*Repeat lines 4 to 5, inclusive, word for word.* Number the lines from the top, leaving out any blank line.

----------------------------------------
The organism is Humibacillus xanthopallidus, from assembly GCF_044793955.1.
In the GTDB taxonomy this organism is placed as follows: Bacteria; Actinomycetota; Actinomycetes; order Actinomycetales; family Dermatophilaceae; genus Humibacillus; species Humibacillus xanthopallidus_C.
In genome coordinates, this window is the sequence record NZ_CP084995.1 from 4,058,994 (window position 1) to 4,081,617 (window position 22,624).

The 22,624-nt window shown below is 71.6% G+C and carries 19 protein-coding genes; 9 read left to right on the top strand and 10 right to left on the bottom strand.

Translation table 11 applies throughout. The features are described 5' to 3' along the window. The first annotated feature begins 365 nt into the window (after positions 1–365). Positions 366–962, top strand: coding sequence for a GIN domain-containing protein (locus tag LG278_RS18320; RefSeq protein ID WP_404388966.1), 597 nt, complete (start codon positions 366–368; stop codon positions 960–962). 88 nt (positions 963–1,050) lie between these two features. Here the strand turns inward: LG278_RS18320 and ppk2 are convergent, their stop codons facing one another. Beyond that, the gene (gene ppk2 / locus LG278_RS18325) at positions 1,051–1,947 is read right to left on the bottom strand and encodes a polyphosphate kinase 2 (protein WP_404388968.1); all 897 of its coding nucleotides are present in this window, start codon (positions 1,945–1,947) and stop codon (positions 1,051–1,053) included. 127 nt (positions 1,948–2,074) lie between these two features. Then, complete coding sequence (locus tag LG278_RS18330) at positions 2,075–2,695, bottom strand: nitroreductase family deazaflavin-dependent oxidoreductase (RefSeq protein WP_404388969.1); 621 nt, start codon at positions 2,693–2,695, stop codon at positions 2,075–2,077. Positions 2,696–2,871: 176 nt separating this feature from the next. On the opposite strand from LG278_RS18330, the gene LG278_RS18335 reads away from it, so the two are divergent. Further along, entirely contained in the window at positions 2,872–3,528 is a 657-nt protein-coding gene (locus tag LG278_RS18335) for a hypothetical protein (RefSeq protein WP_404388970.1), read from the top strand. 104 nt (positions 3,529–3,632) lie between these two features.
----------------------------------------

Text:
The 22,624-nt window shown below is 71.6% G+C and carries 19 protein-coding genes; 9 read left to right on the top strand and 10 right to left on the bottom strand.

Translation table 11 applies throughout. The features are described 5' to 3' along the window. The first annotated feature begins 365 nt into the window (after positions 1–365). Positions 366–962, top strand: coding sequence for a GIN domain-containing protein (locus tag LG278_RS18320; RefSeq protein ID WP_404388966.1), 597 nt, complete (start codon positions 366–368; stop codon positions 960–962). 88 nt (positions 963–1,050) lie between these two features. Here the strand turns inward: LG278_RS18320 and ppk2 are convergent, their stop codons facing one another. Beyond that, the gene (gene ppk2 / locus LG278_RS18325) at positions 1,051–1,947 is read right to left on the bottom strand and encodes a polyphosphate kinase 2 (protein WP_404388968.1); all 897 of its coding nucleotides are present in this window, start codon (positions 1,945–1,947) and stop codon (positions 1,051–1,053) included. 127 nt (positions 1,948–2,074) lie between these two features. Then, complete coding sequence (locus tag LG278_RS18330) at positions 2,075–2,695, bottom strand: nitroreductase family deazaflavin-dependent oxidoreductase (RefSeq protein WP_404388969.1); 621 nt, start codon at positions 2,693–2,695, stop codon at positions 2,075–2,077. Positions 2,696–2,871: 176 nt separating this feature from the next. On the opposite strand from LG278_RS18330, the gene LG278_RS18335 reads away from it, so the two are divergent. Further along, entirely contained in the window at positions 2,872–3,528 is a 657-nt protein-coding gene (locus tag LG278_RS18335) for a hypothetical protein (RefSeq protein WP_404388970.1), read from the top strand. 104 nt (positions 3,529–3,632) lie between these two features.